TORONTO, ONTARIO--(Marketwire - Sept. 17, 2012) - On Monday, The Globe and Mail published an opinion-editorial by Archbishop Emeritus Desmond Tutu in which the Nobel Peace Laureate called on the Government of Canada to stop its efforts to deport conscientious objectors to the invasion and occupation of Iraq. [Read the Op-Ed at: http://theglobeandmail.com/commentary/dont-deport-war-resister-kimberly-rivera/article4544856/]
"There are many people who, while they may have believed the original justification for the war, came to a different conclusion as the reality of the war became more evident," writes Archbishop Emeritus Tutu. "Canada's Prime Minister Stephen Harper himself came to the conclusion that the Iraq War was 'absolutely an error'."
"Canada's Parliament voted twice to allow American conscientious objectors to the Iraq War to stay."
Writing specifically about Iraq War veteran and resister Kimberly Rivera (http://change.org/letkimstay), who has been ordered to leave Canada by Thursday, September 20 or be deported, Archbishop Emeritus Tutu stated:
"Canada has a long tradition of giving refuge to people of conscience. During the Vietnam War, over 50,000 young Americans came to Canada. Many of them volunteered and, like Kimberly, later developed moral objections to the war that they could not ignore."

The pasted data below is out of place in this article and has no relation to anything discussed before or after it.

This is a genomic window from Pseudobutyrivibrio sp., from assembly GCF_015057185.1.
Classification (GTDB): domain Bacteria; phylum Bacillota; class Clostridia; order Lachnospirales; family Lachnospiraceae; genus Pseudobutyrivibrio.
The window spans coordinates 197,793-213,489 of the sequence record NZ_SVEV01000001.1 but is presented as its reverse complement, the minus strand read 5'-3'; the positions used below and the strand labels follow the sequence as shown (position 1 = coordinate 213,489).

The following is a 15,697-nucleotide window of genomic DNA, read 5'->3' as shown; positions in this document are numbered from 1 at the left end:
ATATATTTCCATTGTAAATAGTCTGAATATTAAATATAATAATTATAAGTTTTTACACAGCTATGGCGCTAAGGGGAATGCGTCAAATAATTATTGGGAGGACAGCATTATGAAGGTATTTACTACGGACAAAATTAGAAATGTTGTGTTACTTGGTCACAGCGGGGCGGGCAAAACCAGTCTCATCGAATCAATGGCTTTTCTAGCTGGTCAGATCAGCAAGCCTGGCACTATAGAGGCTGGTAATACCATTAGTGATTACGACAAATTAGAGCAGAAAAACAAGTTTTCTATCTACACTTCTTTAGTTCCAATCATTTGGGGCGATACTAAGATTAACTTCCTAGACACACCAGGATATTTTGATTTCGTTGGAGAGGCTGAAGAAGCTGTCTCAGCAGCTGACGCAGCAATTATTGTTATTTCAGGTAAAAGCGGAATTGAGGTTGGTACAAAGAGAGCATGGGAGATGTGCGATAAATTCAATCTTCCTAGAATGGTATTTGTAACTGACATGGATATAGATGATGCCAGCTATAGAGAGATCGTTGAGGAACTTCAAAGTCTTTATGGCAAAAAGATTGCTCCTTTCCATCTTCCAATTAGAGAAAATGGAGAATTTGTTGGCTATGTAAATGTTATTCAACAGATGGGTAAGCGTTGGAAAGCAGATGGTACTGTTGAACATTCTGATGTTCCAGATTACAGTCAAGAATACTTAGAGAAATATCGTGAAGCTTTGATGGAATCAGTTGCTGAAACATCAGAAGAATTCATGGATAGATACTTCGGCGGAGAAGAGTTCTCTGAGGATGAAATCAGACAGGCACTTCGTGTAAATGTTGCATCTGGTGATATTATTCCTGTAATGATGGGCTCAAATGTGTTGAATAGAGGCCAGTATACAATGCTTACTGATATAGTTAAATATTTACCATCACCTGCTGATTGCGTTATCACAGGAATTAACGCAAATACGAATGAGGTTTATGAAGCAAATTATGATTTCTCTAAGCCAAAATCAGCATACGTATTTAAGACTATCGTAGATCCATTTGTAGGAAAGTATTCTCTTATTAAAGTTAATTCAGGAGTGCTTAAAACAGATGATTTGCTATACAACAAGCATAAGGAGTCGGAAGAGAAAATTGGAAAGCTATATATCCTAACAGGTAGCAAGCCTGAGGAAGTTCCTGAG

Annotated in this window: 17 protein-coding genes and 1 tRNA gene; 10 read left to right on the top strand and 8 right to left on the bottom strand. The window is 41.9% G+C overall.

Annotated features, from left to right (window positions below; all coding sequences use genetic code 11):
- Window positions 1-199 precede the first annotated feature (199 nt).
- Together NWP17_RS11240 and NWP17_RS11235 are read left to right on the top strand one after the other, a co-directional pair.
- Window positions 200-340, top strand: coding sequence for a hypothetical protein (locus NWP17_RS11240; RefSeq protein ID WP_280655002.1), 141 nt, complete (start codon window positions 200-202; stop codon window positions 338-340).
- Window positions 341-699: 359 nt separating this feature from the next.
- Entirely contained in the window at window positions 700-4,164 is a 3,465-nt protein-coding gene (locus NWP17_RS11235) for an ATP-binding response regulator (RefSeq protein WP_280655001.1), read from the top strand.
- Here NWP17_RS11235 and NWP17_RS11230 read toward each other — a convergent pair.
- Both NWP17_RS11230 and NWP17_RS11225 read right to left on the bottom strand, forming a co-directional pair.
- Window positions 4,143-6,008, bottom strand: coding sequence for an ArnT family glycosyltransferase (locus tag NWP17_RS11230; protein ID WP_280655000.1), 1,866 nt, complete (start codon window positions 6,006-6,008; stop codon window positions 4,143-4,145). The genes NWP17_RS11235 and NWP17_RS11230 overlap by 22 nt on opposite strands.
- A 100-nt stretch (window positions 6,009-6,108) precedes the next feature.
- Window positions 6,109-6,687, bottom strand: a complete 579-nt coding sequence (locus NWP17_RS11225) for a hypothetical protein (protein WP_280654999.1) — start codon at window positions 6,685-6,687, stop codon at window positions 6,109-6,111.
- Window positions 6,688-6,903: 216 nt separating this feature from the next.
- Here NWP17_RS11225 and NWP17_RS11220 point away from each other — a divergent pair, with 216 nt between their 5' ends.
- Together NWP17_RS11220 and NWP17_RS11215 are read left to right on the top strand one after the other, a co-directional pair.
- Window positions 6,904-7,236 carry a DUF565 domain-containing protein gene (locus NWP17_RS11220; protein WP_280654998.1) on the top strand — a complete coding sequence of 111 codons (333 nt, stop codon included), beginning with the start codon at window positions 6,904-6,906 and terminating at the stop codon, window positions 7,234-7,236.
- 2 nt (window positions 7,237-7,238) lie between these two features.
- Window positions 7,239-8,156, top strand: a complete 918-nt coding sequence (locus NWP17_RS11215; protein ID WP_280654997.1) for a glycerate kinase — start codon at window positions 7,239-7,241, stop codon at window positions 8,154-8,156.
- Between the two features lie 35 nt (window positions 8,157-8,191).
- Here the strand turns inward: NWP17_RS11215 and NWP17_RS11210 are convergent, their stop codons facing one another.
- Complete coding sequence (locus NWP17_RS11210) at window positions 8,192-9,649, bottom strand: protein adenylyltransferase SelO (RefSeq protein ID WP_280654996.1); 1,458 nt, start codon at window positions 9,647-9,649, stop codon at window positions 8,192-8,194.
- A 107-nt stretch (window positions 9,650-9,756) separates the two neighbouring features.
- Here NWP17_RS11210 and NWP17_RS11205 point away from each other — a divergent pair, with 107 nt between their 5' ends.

"The Riveras are the parents of four young children, two of whom were born in Canada. These are people of courage; they are people of peace and they should be granted asylum."
"The deportation order given to Kimberly Rivera is unjust and must be challenged. It is in times when people are swept up in a frenzy of war that it is most important to listen to the quiet voices speaking the truth."
"My thoughts and prayers are with Kimberly Rivera and her family. During the difficult years of struggle against the apartheid regime in South Africa, we were sustained by the knowledge of the support we had in the international community. Kimberly Rivera has my support and the support of all those who desperately want humanity to move along a path of peace."
This week, Rodney Watson (http://www.thestar.com/opinion/article/742512--why-a-resister-chose-canada-over-the-war-in-iraq) - a decorated US soldier who served in Iraq, was stop-lossed and came to Canada in 2006 - will be marking his third anniversary of accepting sanctuary in Vancouver's First United Church. Faced with a deportation order dated September 11, 2009, he requested sanctuary rather than be separated from his Canadian wife and son. On Tuesday, September 18, Rodney Watson will have spent three years living inside the Vancouver church (http://www.marketwire.com/press-release/us-iraq-war-resister-marks-3rd-year-in-sanctuary-1701688.htm).